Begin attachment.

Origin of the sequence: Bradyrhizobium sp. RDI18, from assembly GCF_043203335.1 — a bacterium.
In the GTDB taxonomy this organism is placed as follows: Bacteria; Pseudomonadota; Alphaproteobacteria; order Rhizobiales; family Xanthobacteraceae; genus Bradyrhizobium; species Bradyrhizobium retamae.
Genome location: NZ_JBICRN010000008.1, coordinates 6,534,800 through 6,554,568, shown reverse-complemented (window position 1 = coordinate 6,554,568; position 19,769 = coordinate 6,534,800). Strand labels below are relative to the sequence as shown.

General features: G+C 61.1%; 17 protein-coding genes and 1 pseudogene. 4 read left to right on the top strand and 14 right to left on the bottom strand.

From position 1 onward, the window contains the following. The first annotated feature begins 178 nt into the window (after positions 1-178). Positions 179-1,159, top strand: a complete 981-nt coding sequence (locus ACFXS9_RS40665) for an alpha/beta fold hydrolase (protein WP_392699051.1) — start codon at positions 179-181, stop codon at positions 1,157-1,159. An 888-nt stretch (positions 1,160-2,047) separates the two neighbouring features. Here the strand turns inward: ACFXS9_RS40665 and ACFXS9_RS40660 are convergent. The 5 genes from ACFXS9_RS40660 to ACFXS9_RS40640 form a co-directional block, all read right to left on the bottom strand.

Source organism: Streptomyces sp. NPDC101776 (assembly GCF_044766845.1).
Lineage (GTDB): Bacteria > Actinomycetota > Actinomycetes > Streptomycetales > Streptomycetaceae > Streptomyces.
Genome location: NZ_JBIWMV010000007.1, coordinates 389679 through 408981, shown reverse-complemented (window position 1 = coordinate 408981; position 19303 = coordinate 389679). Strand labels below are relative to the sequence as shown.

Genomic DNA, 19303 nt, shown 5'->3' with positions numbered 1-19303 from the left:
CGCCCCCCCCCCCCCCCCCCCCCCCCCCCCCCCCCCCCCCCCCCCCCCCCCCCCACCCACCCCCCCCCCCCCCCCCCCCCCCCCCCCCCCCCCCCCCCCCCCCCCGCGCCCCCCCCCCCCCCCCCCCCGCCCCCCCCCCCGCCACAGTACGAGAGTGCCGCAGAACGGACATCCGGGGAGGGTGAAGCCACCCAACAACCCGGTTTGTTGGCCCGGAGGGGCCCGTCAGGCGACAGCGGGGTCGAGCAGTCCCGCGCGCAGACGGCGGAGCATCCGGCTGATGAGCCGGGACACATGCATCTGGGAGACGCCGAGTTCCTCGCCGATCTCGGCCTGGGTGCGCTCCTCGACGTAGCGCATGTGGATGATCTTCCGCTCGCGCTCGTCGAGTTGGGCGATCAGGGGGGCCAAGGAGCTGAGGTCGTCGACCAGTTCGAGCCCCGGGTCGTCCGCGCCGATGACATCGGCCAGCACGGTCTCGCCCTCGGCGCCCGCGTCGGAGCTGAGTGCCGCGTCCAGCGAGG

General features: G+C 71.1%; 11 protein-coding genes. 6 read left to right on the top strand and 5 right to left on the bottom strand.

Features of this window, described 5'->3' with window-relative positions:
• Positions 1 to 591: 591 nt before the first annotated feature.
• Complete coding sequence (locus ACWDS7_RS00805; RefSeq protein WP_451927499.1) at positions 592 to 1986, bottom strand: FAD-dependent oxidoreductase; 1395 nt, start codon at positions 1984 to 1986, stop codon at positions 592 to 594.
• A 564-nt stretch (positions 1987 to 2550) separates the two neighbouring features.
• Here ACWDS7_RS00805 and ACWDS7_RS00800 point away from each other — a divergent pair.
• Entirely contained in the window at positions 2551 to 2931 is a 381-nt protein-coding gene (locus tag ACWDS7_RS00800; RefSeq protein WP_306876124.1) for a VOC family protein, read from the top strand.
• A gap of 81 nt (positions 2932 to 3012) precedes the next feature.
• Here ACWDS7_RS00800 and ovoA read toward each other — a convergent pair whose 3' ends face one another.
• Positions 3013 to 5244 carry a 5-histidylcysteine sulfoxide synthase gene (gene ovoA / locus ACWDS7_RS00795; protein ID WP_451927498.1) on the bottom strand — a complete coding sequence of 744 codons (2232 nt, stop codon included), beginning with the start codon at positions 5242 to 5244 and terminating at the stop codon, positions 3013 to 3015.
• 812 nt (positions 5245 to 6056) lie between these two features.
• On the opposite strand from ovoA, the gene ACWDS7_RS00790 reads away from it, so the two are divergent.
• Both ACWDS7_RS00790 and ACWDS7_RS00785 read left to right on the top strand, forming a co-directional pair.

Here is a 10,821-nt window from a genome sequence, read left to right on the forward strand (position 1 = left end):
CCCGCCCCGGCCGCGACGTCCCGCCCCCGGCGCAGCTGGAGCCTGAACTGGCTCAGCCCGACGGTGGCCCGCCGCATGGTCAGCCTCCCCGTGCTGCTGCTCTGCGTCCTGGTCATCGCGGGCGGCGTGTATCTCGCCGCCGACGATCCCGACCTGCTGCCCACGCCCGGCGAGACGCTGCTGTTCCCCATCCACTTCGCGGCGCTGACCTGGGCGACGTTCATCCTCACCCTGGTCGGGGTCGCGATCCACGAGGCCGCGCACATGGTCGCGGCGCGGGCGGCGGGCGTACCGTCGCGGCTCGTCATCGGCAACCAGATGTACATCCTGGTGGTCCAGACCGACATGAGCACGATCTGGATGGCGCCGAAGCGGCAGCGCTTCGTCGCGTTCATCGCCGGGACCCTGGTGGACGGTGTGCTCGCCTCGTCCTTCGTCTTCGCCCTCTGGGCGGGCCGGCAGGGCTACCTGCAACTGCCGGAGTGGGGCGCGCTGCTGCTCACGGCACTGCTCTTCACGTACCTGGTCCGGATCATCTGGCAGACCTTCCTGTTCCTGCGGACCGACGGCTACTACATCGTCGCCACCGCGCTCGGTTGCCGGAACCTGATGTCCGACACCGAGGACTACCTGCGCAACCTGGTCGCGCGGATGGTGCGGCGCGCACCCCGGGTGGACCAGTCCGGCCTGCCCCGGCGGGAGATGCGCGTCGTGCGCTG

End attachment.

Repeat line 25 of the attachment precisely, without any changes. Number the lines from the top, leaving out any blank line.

CCCGCCCCGGCCGCGACGTCCCGCCCCCGGCGCAGCTGGAGCCTGAACTGGCTCAGCCCGACGGTGGCCCGCCGCATGGTCAGCCTCCCCGTGCTGCTGCTCTGCGTCCTGGTCATCGCGGGCGGCGTGTATCTCGCCGCCGACGATCCCGACCTGCTGCCCACGCCCGGCGAGACGCTGCTGTTCCCCATCCACTTCGCGGCGCTGACCTGGGCGACGTTCATCCTCACCCTGGTCGGGGTCGCGATCCACGAGGCCGCGCACATGGTCGCGGCGCGGGCGGCGGGCGTACCGTCGCGGCTCGTCATCGGCAACCAGATGTACATCCTGGTGGTCCAGACCGACATGAGCACGATCTGGATGGCGCCGAAGCGGCAGCGCTTCGTCGCGTTCATCGCCGGGACCCTGGTGGACGGTGTGCTCGCCTCGTCCTTCGTCTTCGCCCTCTGGGCGGGCCGGCAGGGCTACCTGCAACTGCCGGAGTGGGGCGCGCTGCTGCTCACGGCACTGCTCTTCACGTACCTGGTCCGGATCATCTGGCAGACCTTCCTGTTCCTGCGGACCGACGGCTACTACATCGTCGCCACCGCGCTCGGTTGCCGGAACCTGATGTCCGACACCGAGGACTACCTGCGCAACCTGGTCGCGCGGATGGTGCGGCGCGCACCCCGGGTGGACCAGTCCGGCCTGCCCCGGCGGGAGATGCGCGTCGTGCGCTG